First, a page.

<p>{{ airport.abbreviation }}</p>
          <p>{{ airport.name }}</p>
          <p>{{ airport.city }}, {{ airport.state }}</p>
        </div>
      </template>
      

      As shown here, Vue also has shorthand syntax for v-on: events. To use the shorthand syntax, you replaced v-on with @. Save and exit the file.

      Now when you visit localhost:8080 and hover over a card, that function will execute and display a native alert.

      This functionality is good for testing purposes, but may be undesired since it displays the alert every time a user hovers over it. A better experience might be to only display it the first time a user hovers over that card. In vanilla JavaScript, you may track the amount of times a user hovers over a card, then prevent further executions. Vue.js has event modifiers that you can leverage to accomplish the same thing with less code.

      In the next section, you are going to explore event modifiers and use them for a better user experience.

      Step 3 — Using Event and Key Modifiers

      In the previous section, you executed a function on the click and mouseover events. You also learned about the Vue.js shorthand for v-on events. Now you will expand on this further by attaching a modifier to this mouseover event so your function executes only once.

      Vue.js provides a number of event modifiers for you. Some of these include:

      • .stop: stops event propagation
      • .prevent: prevents the HTML element’s default behavior
      • .capture: handles an event targeting an inner element before the selected element
      • .self: only triggers the handler if event.target is the element itself
      • .once: only executes the function once
      • .passive: enables the element’s default behavior to happen immediately instead of waiting for the event, which can be used for optimizing performance for scroll on mobile devices

      In this case, you’ll use the .once modifier. In your text editor, open the AirportCard.vue component and add the modifier to the existing mouseover event:

      favorite-airports/src/components/AirportCard.vue

      <template>
        <div class="airport" @mouseover.once="selectAirport(airport)">
          <p>{{ airport.abbreviation }}</p>
          <p>{{ airport.name }}</p>
          <p>{{ airport.city }}, {{ airport.state }}</p>
        </div>
      </template>
      

      Save the file. Visit your application in the browser and you’ll find that the event only fires once on the first mouseover event.

      Next, you’ll continue exploring modifiers by using key modifiers. These key modifiers are associated with keystroke events, such as keyup. For this next part, imagine that you want to make this clicking action a little more explicit. One way you can do that is by adding a key modifier to the @click event on the .airport <div> in your template.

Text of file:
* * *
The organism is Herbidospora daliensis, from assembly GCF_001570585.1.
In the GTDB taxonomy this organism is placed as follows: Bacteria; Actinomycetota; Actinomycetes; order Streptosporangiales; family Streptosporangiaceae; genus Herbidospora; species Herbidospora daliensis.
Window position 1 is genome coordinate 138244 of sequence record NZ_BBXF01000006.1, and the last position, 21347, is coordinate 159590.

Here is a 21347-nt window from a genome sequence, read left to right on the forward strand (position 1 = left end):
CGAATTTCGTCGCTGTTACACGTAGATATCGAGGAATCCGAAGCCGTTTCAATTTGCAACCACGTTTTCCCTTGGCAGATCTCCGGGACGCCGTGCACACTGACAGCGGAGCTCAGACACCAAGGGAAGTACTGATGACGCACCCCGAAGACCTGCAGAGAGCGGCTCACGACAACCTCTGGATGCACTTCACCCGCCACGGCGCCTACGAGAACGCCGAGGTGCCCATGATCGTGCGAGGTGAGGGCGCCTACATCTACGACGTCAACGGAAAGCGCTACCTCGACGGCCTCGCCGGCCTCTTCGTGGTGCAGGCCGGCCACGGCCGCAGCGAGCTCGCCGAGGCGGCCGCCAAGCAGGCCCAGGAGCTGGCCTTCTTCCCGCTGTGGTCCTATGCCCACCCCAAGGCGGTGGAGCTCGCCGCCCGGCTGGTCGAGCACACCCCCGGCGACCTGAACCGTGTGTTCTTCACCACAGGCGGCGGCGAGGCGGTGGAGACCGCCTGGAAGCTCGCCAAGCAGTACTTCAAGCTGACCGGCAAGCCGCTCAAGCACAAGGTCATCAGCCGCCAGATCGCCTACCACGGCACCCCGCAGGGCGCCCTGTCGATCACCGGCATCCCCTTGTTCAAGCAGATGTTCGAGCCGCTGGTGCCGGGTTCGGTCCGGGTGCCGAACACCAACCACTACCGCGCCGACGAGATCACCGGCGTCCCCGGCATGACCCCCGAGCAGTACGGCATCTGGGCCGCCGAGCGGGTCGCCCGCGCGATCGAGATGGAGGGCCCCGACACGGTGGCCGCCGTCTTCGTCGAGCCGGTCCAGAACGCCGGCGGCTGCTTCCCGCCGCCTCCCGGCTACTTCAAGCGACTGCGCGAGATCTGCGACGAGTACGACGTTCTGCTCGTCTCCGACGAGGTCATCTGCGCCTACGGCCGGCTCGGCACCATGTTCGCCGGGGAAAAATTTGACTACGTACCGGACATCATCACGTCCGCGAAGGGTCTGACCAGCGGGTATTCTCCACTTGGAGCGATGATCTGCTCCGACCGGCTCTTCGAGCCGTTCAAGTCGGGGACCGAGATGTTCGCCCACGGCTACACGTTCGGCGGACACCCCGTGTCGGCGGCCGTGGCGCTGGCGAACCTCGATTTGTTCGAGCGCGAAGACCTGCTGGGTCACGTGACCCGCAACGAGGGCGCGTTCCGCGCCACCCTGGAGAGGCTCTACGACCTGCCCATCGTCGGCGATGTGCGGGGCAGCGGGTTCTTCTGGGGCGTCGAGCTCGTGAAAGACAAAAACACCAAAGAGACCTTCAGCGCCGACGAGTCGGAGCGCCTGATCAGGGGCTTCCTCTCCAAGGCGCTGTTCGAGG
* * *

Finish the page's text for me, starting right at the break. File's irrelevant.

To do that, change the @mouseover to @click and add the .shift modifier:

      favorite-airports/src/components/AirportCard.vue

      <template>
        <div class="airport" @click.shift="selectAirport(airport)">
          <p>{{ airport.abbreviation }}</p>
          <p>{{ airport.name }}</p>
          <p>{{ airport.city }}, {{ airport.state }}</p>
        </div>
      </template>
      

      Save the changes and open the application in your browser. If you click on a card without holding the SHIFT key, the alert does nothing. Now, try holding down the SHIFT key when clicking on a card. Your function will now execute, and you will receive an alert.

      In this section, you learned about Vue’s built-in events and the modifiers associated with those events. You can get a lot done with these built-in events, but there will be times when you’ll need to have a custom event. In the next section, you’re going to use custom events to emit an action up to a parent so that it will execute a function.

      Step 4 — Creating Custom Events

      When developing applications in Vue.js, there will be times when you need to pass data up to a parent component via a custom event. Props are read-only data that are passed down to a child from the parent, but a custom action via an $emit is the opposite of that. To create the most reusable components, it’s best to think of these as functions. You pass data down through props (arguments), and emit values back up to the parent (a return value).

      To emit an event from the child component to the parent, you use the $emit function. Before implementing this, this tutorial will guide you through an example to demonstrate how this works.

      The $emit function accepts two arguments: the action name (a string), and the value to pass up to the parent. In the following example, when the user clicks on the button, you are sending the value CVG to the parent component under the action favoriteAirport:

      ChildComponent.vue

      <template>
        <button @click="$emit('favoriteAirport', 'CVG')">A button</button>
      </template>
      

      In the parent component, you would use the v-on directive and listen for the favoriteAirport event. When this custom event is fired, the code will do something with the value:

      ParentComponent.vue

      <template>
        <child-component @favoriteAirport="favoriteAirport = $event" />
      </template>
      
      <script>
      import { ref } from 'vue'
      export default {
        setup() {
          const favoriteAirport = ref('')
      
          return { favoriteAirport }
        }
      }
      </script>